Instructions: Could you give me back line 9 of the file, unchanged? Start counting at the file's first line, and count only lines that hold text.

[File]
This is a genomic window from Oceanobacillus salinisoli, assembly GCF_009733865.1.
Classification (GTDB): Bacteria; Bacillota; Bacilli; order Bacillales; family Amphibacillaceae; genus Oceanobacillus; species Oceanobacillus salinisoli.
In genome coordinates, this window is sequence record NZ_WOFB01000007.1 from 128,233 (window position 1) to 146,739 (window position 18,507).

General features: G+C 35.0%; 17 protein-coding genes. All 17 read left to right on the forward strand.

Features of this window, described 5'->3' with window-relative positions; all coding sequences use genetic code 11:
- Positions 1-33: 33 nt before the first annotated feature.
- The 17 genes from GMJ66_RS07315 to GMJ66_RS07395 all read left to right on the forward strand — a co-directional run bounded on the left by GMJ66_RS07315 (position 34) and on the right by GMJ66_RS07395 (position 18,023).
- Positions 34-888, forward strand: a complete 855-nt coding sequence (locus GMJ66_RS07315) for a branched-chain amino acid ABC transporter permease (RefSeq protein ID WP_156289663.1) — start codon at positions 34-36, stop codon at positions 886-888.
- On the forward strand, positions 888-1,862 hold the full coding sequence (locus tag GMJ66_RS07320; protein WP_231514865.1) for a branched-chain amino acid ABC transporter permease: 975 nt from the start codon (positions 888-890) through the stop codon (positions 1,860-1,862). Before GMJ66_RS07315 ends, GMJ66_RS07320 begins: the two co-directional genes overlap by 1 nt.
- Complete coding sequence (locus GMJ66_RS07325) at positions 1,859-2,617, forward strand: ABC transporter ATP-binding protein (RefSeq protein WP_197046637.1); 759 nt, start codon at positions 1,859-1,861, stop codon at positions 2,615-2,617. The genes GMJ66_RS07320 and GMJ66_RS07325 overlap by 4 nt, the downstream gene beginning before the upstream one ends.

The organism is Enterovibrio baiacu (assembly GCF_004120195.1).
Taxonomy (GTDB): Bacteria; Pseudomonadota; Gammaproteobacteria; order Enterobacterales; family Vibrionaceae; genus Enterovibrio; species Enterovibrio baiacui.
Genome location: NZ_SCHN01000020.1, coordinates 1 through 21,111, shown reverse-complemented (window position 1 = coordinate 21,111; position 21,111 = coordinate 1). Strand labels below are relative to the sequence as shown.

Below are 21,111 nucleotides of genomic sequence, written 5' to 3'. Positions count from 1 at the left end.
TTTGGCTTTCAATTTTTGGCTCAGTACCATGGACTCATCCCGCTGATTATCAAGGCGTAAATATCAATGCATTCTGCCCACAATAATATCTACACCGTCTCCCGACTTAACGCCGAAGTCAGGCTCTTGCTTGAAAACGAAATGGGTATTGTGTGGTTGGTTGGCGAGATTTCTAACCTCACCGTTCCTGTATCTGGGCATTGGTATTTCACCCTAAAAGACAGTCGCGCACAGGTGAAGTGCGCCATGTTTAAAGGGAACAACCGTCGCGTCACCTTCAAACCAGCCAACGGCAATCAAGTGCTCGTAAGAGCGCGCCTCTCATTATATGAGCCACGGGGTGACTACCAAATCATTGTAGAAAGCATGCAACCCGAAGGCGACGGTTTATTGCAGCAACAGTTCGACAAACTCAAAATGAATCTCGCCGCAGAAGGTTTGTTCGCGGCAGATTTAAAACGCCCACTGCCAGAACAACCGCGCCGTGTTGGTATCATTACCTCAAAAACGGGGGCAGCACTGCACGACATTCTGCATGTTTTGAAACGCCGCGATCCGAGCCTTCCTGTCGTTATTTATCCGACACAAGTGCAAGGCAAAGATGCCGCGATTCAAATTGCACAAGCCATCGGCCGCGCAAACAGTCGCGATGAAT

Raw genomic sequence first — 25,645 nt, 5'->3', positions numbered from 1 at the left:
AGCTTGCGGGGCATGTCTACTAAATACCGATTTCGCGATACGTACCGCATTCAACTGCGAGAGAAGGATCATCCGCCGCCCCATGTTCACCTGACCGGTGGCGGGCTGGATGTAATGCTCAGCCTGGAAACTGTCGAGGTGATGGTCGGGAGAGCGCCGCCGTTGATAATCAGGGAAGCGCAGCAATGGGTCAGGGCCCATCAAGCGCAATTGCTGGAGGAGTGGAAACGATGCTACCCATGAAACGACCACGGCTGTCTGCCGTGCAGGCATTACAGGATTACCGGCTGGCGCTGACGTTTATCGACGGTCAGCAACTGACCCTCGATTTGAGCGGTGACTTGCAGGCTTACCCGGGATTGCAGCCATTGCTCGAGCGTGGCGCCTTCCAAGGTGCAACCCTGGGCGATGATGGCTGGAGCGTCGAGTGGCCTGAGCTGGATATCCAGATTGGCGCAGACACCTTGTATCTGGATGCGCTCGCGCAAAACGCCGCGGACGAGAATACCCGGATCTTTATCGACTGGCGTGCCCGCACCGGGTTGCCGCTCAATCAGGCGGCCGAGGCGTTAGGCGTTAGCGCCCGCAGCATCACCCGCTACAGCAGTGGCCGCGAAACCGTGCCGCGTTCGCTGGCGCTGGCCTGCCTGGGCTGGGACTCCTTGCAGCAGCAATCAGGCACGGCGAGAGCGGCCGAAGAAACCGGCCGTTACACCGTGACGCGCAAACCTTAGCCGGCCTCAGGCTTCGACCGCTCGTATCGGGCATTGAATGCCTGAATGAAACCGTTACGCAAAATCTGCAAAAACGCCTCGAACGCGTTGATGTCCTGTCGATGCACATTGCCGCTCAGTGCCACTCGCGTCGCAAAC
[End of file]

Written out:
- On the forward strand, positions 888-1,862 hold the full coding sequence (locus tag GMJ66_RS07320; protein WP_231514865.1) for a branched-chain amino acid ABC transporter permease: 975 nt from the start codon (positions 888-890) through the stop codon (positions 1,860-1,862). Before GMJ66_RS07315 ends, GMJ66_RS07320 begins: the two co-directional genes overlap by 1 nt.